The depth array that comes in from the Kinect has a precision of up to 11 bits or different values. The Kinect is just a sensor, or measurement tool, and every scientist wants to know the limitations of their equipment. So the obvious questions are, what is the accuracy of these measurements? What do these values represent in physical space?
I conducted a very simple experiment to answer these questions. I placed the Kinect on the floor and also a long piece of tape orthogonal to the Kinect’s field of view. I then marked measurements along the piece of tape from 1ft – 10ft from the sensor. I placed a cardboard box in the center of the Kinect’s field of view for each hash, from 2ft all the way back to 10ft (1ft was within the minimum triangulation distance for Primesense’s PS1080-A2 SoC image processor). The experiment looked like this.
For each measurement I saved the rgb image, a color mapped depth image, and a text file containing the raw values from the depth array of the ROI containing the box. I used the color mapped depth image to reference my measurements and give me a little more confidence in their accuracy. The Kinect’s depth measurements within the ROI were all very similar, the maximum deviation from the mean is 2 for all values along the planar surface of the box. I averaged those values to come up with my measurement for each distance.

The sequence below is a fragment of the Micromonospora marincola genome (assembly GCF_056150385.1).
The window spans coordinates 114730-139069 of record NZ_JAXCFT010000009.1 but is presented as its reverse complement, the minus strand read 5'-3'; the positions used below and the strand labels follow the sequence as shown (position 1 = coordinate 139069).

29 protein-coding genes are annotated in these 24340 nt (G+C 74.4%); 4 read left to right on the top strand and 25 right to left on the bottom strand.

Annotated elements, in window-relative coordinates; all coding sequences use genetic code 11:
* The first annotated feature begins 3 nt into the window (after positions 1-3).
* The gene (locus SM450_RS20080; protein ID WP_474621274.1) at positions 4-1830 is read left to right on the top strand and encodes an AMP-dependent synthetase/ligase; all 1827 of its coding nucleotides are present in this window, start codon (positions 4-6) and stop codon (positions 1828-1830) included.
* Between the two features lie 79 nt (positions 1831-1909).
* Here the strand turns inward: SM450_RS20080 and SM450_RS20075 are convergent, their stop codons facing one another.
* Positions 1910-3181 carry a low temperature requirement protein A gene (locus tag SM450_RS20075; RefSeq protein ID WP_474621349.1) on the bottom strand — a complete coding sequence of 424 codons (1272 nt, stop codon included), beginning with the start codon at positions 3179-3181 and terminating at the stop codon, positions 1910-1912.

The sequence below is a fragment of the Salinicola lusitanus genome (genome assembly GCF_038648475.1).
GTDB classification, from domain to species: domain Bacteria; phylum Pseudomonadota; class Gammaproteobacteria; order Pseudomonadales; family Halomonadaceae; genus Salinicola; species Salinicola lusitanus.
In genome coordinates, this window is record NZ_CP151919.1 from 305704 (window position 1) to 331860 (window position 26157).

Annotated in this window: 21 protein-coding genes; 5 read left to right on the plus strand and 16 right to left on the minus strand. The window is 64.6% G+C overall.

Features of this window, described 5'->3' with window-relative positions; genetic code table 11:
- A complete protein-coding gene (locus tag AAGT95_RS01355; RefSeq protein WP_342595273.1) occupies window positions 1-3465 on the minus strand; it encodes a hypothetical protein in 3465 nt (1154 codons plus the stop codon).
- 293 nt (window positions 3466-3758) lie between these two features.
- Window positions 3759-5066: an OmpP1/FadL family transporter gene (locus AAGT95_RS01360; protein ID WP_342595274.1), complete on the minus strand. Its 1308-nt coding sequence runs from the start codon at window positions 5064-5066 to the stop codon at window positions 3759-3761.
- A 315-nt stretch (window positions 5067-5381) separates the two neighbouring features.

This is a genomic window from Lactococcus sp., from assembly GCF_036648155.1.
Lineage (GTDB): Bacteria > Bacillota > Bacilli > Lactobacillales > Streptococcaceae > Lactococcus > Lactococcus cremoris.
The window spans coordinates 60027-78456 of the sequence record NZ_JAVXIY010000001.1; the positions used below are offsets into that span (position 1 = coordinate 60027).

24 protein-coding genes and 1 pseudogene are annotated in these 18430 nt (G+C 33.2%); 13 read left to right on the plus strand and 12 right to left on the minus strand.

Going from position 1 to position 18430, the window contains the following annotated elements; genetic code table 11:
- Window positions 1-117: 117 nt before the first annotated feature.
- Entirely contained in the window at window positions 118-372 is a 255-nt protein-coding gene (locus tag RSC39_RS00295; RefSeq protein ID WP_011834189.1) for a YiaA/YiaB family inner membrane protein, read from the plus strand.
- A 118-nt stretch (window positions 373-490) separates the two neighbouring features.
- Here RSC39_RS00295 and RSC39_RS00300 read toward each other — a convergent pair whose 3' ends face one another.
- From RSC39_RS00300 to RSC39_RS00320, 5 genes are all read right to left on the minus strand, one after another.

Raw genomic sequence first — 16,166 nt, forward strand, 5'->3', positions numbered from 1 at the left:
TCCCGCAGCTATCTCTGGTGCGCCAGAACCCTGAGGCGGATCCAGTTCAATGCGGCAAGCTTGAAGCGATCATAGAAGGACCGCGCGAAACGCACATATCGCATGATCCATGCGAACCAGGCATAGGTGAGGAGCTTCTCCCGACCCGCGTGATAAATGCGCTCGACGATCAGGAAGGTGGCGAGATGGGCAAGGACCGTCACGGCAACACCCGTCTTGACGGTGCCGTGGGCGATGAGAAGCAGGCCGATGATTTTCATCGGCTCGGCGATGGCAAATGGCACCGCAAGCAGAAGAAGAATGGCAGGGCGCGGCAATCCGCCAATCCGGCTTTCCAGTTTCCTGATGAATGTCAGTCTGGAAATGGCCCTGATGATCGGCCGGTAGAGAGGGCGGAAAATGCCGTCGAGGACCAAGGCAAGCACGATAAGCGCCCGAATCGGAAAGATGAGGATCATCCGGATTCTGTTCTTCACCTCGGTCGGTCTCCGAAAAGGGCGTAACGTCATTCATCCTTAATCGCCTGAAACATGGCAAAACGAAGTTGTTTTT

My findings tell me that the Kinect’s depth measurement as a function of distance is not linear… It appears to follow a logarithmic scaling. This means that the further you get from the sensor the less detailed depth information you’ll get about objects.
There is no interpolation or further calculations done on the graph above, it is simply a line graph. The actual results are shown below.
One sees the precision is significantly reduced with distance. The depth image shows the slow decline in color gradient the further away things get. Below, you can see the color mapped depth image and the rgb image as seen by the Kinect at the 10 ft hash. One sees that the box has roughly the same color as the majority of the objects at the same depth or further. This makes it difficult to discern meaningful information from objects at a depth of 10 feet or more.
For my research I plan to register point clouds from multiple Kinects. If I take the findings above as true, it means that I will need to consider the relative depth of objects from each sensor when using many Kinects to reduce noise in the measurements.
*UPDATE* Playing with the Kinect has always been a hobby. My research has taken me into a very different field, and I am not savvy with the latest and greatest Kinect ideas/libraries/tools. I would not consider myself an authoritative figure on Kinect matters.